Possible Social Issues
Certain cats are naturally reserved or may be easily startled due to past traumas. The tranquility and darkness of the night can offer them a sense of freedom. During this time, a cat may emerge to expend energy, as the serenity of the home and the emptiness of the living spaces create a reassuring environment.
A frightened cat may also become active at night and vocalize in search of assistance. Their meows could be directed towards their mother or littermates if they are young, or they may be seeking familiar animal companions or humans if they are shelter cats.
The optimal approach is to work patiently with the cat to help them feel more at ease. Create a calm and less intimidating environment in the home for a shy animal. Gradually initiate gentle physical contact and encourage the cat to share the bed for sleep.
Establishing a bond with a trusted human can often be sufficient to soothe the animal and encourage rest. The time spent together may even contribute to the cat developing increased confidence in dealing with the outside world. If the cat continues to exhibit fearfulness or displays other behavioral issues like urine marking or aggression, seeking advice from a veterinarian or a pet behaviorist is recommended.
Concerns with Health
Health issues may be the root cause of a cat’s difficulty in sleeping at night or increased vocalization after dark. For an aging or unwell cat, activities like mealtime, companionship, and outdoor playtime during the day can serve as distractions, helping them momentarily forget about any bodily discomfort or other problems they may be experiencing.
Cats are adept at concealing their illnesses. This instinct, crucial for their survival in the wild, arises from the fact that sick animals are vulnerable targets for predators. At night, when they believe nobody is paying attention, a cat may be less inclined to mask its discomfort.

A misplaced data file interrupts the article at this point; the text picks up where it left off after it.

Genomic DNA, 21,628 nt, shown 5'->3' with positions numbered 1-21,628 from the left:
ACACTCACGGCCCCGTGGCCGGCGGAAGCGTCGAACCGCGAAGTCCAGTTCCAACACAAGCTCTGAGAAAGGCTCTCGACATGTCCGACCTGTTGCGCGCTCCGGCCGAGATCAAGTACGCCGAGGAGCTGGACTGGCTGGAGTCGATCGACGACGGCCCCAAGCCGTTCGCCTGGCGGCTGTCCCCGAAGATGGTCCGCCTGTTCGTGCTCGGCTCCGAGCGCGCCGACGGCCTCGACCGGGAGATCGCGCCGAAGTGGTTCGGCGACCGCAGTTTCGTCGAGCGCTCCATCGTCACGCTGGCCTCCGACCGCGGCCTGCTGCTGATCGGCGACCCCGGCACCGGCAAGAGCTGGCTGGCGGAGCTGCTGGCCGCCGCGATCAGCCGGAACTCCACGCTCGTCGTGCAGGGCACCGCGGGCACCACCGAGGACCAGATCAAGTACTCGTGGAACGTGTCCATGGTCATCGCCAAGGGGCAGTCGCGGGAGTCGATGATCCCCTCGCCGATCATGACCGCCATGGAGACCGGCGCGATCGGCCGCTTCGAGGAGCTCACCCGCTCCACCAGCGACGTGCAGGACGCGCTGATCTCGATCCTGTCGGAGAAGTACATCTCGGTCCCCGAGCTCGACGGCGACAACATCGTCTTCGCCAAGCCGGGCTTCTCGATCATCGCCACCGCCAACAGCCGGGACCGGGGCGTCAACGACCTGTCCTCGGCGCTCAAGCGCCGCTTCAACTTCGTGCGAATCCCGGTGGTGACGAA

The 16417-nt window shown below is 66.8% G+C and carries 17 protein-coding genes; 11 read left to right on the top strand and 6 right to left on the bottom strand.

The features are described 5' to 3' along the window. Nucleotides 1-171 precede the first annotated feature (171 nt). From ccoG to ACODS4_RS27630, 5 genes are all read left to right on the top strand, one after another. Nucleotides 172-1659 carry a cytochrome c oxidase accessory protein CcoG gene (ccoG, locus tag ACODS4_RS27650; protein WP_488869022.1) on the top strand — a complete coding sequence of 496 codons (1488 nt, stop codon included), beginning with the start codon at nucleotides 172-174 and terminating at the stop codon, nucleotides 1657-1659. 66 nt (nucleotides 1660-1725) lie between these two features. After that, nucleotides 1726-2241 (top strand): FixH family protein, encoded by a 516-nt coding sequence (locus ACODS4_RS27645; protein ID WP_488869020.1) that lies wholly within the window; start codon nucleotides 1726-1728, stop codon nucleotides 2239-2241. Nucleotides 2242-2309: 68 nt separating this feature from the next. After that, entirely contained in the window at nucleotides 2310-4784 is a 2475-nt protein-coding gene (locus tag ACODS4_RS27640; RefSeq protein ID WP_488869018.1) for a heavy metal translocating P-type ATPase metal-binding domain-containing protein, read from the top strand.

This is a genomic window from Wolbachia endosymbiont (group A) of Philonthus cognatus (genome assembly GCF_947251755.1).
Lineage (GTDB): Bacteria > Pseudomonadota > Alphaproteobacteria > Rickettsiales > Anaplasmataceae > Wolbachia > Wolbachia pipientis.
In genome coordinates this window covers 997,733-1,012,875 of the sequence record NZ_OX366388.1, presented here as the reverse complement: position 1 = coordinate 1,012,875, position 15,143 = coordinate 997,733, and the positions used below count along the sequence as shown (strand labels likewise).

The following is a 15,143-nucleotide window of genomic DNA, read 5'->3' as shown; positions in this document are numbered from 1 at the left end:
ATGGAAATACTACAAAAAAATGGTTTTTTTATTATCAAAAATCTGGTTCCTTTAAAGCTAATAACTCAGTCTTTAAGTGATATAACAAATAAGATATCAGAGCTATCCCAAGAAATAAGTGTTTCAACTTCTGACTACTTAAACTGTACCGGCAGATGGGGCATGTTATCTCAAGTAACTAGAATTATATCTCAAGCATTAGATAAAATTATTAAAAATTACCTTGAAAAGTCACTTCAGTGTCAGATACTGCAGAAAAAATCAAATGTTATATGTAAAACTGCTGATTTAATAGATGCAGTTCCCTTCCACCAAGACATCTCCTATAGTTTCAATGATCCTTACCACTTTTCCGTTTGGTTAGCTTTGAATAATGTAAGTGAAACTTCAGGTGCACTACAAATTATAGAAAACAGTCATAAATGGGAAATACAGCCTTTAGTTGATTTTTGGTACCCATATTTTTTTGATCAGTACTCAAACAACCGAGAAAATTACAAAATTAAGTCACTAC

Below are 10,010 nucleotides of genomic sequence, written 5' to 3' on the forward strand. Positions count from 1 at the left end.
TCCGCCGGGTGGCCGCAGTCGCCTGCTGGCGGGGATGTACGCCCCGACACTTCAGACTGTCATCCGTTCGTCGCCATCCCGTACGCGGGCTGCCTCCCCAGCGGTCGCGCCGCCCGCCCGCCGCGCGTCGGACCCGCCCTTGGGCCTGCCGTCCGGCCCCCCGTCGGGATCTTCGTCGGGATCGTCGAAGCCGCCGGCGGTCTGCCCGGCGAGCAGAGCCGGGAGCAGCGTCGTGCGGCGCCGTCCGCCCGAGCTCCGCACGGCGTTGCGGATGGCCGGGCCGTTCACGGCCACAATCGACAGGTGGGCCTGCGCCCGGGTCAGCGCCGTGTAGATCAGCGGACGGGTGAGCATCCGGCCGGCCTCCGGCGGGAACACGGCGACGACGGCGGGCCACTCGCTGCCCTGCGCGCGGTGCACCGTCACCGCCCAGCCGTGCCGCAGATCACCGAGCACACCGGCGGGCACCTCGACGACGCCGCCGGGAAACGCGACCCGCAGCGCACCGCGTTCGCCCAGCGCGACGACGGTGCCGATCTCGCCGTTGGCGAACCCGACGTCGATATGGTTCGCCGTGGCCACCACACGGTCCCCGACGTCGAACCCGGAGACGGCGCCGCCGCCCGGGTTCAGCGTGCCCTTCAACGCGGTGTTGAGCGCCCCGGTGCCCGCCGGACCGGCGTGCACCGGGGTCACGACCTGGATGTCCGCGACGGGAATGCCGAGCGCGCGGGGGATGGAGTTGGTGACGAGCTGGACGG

When an older pet exhibits nocturnal behaviors that deviate from their usual routine, there’s a higher likelihood that it may be related to their health. In such cases, it’s advisable to schedule a thorough health check. This applies to pets of any age who display changes in behavior or engage in activities that seem out of the ordinary. A comprehensive wellness examination can help identify and address any potential underlying issues, whether they be illness, injury, or a more subtle problem.
Rewards for Behavior
Cats are clever creatures that quickly learn that bothering their human can lead to getting what they desire. Many people wake up during the night to play, pet, or feed their cats. Eventually, the cat comes to associate disruptive behavior with receiving something enjoyable.
It’s understandable that humans need their uninterrupted rest at night and aim to return to sleep as swiftly as possible. While it may initially seem like the best solution to give in to the cat’s demands in order to get them to quiet down and leave, unfortunately, most cats tend to become even more persistent over time. This can result in them waking their human more frequently in the hopes of receiving a reward.